Spotlight on Austin Marguiles
Meet Austin Marguiles - the complement to visionaries. A self-proclaimed "integrator", Austin helps today's innovators get clear on the steps to accomplish their ideas.
Although you are not an entrepreneur yourself, you frequently work with other entrepreneurs on their projects. What has your most memorable or eye opening experience been to date with this consulting work?
I am not an entrepreneur – I am an integrator. If you have yet to read Rocket Fuel by Gino Wickman, go read it now. An integrator “holds everything together, beats the drum, executes the business plan, and is the steady force in the organization.” That is the type of work I love doing. The integrator’s complement is the visionary; the dreamer and innovator, the CEO and founder. I do my best work supporting the goals and missions of business leaders, and understanding my place as an integrator was critical to figuring out my future in the entrepreneurial ecosystem.
I translate the visions of big thinkers into strategic plans, and I help those visionaries execute on their ideas. Often this starts with listening and taking notes.
One of my favorite memories of this work took place at my favorite time: past 2am. People only do their best thinking in the shower or past 2am, and I’d prefer to collaborate during the latter. I sat with a notebook and pen, my mouth shut. Across from me sat a friend and visionary. He spoke for almost 2 hours about blockchain and cryptocurrencies, and how these emerging technologies would change the future of our world. He used lots of verbiage I did not understand, and often went on long tangents about related (and unrelated topics). This is the mind of a visionary, and an absolutely fascinating thing to experience: a web of forward-thinking dreams and passions, with little risk assessment or care for other opinions. There are few things I love listening to more.
After a while and lots of red ink, we had turned his jumbled vision of changing the world into a direct and achievable plan to begin a consulting startup which would help small businesses leverage blockchain technology. I didn’t alter his mission, and I certainly didn’t tell him anything was impossible. I just helped this budding entrepreneur identify steps and strategies to achieve the world he envisioned. This might seem like tedious work only meant for those who enjoy lists and spreadsheets, but for every visionary, we need an integrator, and I’d love to be yours.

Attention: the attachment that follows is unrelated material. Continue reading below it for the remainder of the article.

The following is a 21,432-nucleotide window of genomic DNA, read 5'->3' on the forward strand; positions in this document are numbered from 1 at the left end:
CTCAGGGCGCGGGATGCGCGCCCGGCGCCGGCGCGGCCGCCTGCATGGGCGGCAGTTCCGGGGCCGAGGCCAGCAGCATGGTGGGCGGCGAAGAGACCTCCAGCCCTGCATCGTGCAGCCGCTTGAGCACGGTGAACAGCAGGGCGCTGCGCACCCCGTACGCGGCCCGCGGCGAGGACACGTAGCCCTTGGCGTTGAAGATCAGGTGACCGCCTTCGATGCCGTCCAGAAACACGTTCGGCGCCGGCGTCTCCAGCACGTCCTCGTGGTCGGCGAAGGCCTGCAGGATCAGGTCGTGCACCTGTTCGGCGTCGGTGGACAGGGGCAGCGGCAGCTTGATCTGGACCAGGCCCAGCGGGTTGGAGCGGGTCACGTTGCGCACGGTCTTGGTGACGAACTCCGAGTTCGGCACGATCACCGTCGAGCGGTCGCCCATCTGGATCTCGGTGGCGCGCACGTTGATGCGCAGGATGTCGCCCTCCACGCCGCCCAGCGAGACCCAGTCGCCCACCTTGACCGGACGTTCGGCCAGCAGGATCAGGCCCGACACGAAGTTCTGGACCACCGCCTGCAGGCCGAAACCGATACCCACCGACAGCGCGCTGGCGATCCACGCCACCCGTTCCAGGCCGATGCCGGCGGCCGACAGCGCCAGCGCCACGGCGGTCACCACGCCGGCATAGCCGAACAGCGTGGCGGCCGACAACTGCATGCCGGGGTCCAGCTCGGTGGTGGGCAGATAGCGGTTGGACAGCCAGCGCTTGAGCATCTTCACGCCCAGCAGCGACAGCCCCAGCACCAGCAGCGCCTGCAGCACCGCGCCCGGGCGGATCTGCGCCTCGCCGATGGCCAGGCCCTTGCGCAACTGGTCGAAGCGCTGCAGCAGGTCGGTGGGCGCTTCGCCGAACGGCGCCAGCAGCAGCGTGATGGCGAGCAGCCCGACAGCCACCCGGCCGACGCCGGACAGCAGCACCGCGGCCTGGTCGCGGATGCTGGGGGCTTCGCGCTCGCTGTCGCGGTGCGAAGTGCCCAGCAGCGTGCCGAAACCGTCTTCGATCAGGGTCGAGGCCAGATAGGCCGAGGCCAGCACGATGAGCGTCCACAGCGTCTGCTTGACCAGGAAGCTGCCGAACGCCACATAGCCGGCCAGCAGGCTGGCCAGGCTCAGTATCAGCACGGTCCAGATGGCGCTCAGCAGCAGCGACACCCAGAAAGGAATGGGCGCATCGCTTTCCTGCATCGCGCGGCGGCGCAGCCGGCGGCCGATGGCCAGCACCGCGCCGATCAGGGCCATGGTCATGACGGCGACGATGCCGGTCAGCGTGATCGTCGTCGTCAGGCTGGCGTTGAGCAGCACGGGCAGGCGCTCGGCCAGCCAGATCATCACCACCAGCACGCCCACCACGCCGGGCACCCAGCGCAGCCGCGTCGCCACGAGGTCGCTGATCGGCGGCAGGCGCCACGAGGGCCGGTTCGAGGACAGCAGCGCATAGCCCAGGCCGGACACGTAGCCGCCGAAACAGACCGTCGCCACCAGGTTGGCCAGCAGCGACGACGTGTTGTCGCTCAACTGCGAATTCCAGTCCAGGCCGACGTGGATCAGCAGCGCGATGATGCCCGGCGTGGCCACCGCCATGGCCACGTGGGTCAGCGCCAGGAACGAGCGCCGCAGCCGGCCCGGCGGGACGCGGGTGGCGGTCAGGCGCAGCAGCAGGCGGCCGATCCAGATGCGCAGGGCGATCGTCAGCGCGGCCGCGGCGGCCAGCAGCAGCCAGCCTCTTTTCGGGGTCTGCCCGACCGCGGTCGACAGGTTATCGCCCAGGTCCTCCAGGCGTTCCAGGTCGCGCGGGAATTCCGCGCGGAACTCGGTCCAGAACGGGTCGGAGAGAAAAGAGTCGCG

Tell us about the mentors you've met through Next Gen.
It takes a village to mentor young talent. Students of any discipline need hands-on teachers to help develop individual skills, and practicing professionals to observe from a distance. Next Gen has given me both, and I couldn’t be more fortunate for the community of mentors.
Back in July, I was connected to David Schnurman, CEO and founder of Lawline. After a couple of video calls, David offered me a position to work directly with him and develop a new project for Lawline’s business. David was willing to entrust in me the responsibility to launch this project, and take full ownership of its success or failure. It was scary and exhilarating to have a successful business leader trust me like that.
The project failed. It didn’t work. And that means I failed. Failing sucks.
A couple weeks ago David and I sat across from each other in his Broadway Ave. office. We looked at each other, both on our own couch, both in suits (he thought mine was nicer, I disagreed). While we talked, David spoke to me as though he was mentoring himself in a younger body. It was clear he thought of me as the next generation, and in that moment he took a vested interest in leaving me better positioned for success than he was at my age.
In life, it’s very rare to find a mentor with that kind of commitment to the future. In the Next Gen community, it’s the expectation and reality.
You're a sophomore at Lehigh - what's next on your path as you continue your undergraduate career?
I will be a lawyer one day. I decided that a long time ago and its one of the few goals that has stuck with me among all other changes in my life. My interest in law is rooted in a deep passion for helping and supporting business leaders to achieve their mission. Every entrepreneur needs a lawyer if they want to profit and win.
In order to help entrepreneurs, I need to learn how to speak the many languages of the entrepreneurial ecosystem. Nothing grows in a vacuum, and communication is the fundamental element of collaboration. Communication often requires translating between different languages: how to draft a legal document for cryptocurrency investment, or how to develop a marketing plan for a highly complex pharmaceutical product. Our entire future will be built on leaders who can naturally move between fields and topics, and allow complex collaborations to make sense. I want to be the best translator an entrepreneur can find.
In the short term, my goal is to continue working for, and learning from, the best and brightest leaders in business, finance and tech.
My long term goal? Become a leader myself.